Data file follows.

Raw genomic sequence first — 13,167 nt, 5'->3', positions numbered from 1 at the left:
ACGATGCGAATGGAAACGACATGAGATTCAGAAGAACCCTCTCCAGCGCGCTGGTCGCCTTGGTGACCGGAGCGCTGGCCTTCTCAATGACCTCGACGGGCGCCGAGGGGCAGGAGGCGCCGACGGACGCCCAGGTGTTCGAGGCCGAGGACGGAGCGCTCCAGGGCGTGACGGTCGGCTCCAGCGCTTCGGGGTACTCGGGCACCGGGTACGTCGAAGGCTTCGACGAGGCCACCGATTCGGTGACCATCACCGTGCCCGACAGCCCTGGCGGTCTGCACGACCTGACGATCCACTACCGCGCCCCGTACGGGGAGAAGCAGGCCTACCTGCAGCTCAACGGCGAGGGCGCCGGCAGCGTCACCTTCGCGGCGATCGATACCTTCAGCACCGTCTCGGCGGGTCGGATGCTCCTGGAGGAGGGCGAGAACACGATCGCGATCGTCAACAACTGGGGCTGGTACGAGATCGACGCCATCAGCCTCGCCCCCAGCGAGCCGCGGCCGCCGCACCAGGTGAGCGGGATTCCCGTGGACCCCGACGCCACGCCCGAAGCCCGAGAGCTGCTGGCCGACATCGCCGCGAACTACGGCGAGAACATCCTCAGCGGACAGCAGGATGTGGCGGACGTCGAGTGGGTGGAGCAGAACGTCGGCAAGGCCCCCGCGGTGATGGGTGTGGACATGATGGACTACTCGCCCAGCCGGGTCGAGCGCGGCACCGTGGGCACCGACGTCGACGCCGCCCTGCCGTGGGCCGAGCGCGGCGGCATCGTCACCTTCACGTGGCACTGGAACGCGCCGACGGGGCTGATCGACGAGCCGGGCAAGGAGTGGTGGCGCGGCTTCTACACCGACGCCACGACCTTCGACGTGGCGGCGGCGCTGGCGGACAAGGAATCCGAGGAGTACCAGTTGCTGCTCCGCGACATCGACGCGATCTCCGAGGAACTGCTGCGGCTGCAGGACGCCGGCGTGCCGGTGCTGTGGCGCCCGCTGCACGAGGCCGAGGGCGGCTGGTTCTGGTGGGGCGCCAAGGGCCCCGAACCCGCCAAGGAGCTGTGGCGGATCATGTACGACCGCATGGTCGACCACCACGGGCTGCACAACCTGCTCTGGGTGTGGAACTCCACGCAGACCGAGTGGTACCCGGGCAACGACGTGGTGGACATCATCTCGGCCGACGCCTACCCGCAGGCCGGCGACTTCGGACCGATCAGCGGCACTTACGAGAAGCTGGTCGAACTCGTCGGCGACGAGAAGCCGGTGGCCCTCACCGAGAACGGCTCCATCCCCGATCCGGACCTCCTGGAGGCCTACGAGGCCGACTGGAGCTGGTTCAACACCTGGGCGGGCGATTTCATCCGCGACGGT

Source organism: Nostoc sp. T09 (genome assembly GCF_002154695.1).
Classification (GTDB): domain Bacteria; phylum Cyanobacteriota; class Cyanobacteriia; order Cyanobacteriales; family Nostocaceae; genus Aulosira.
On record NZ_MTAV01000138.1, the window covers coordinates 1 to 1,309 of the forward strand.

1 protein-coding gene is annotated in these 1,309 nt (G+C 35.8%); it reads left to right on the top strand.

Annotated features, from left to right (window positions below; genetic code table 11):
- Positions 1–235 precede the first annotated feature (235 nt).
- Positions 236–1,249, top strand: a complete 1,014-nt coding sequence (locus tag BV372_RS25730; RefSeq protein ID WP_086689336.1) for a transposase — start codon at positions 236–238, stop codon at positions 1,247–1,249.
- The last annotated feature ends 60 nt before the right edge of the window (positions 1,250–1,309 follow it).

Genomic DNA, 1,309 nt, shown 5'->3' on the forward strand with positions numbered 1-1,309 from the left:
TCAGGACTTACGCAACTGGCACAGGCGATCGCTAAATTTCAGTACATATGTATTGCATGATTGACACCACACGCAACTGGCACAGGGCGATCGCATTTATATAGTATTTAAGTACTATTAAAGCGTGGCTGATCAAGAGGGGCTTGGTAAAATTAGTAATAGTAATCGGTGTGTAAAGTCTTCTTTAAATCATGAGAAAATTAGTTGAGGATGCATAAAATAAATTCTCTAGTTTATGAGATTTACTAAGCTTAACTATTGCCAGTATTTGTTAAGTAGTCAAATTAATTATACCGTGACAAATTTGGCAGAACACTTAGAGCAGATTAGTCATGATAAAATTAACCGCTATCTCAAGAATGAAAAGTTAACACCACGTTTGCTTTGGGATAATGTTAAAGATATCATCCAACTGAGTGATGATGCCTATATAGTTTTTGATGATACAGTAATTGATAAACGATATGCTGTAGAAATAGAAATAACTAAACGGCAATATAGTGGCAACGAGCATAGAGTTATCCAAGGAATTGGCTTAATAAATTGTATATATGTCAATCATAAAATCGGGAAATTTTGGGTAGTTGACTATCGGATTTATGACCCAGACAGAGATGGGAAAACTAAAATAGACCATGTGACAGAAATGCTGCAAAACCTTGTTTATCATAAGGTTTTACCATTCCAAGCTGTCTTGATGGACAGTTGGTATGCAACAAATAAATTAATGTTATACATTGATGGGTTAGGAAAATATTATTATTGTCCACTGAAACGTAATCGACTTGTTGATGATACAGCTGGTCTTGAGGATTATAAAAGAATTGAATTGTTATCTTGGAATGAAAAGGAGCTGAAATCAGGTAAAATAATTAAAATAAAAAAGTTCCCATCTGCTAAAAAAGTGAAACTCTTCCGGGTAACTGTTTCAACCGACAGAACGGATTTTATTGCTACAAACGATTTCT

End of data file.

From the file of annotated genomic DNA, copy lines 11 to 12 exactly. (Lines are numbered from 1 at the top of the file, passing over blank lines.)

Genomic DNA, 1,309 nt, shown 5'->3' on the forward strand with positions numbered 1-1,309 from the left:
TCAGGACTTACGCAACTGGCACAGGCGATCGCTAAATTTCAGTACATATGTATTGCATGATTGACACCACACGCAACTGGCACAGGGCGATCGCATTTATATAGTATTTAAGTACTATTAAAGCGTGGCTGATCAAGAGGGGCTTGGTAAAATTAGTAATAGTAATCGGTGTGTAAAGTCTTCTTTAAATCATGAGAAAATTAGTTGAGGATGCATAAAATAAATTCTCTAGTTTATGAGATTTACTAAGCTTAACTATTGCCAGTATTTGTTAAGTAGTCAAATTAATTATACCGTGACAAATTTGGCAGAACACTTAGAGCAGATTAGTCATGATAAAATTAACCGCTATCTCAAGAATGAAAAGTTAACACCACGTTTGCTTTGGGATAATGTTAAAGATATCATCCAACTGAGTGATGATGCCTATATAGTTTTTGATGATACAGTAATTGATAAACGATATGCTGTAGAAATAGAAATAACTAAACGGCAATATAGTGGCAACGAGCATAGAGTTATCCAAGGAATTGGCTTAATAAATTGTATATATGTCAATCATAAAATCGGGAAATTTTGGGTAGTTGACTATCGGATTTATGACCCAGACAGAGATGGGAAAACTAAAATAGACCATGTGACAGAAATGCTGCAAAACCTTGTTTATCATAAGGTTTTACCATTCCAAGCTGTCTTGATGGACAGTTGGTATGCAACAAATAAATTAATGTTATACATTGATGGGTTAGGAAAATATTATTATTGTCCACTGAAACGTAATCGACTTGTTGATGATACAGCTGGTCTTGAGGATTATAAAAGAATTGAATTGTTATCTTGGAATGAAAAGGAGCTGAAATCAGGTAAAATAATTAAAATAAAAAAGTTCCCATCTGCTAAAAAAGTGAAACTCTTCCGGGTAACTGTTTCAACCGACAGAACGGATTTTATTGCTACAAACGATTTCT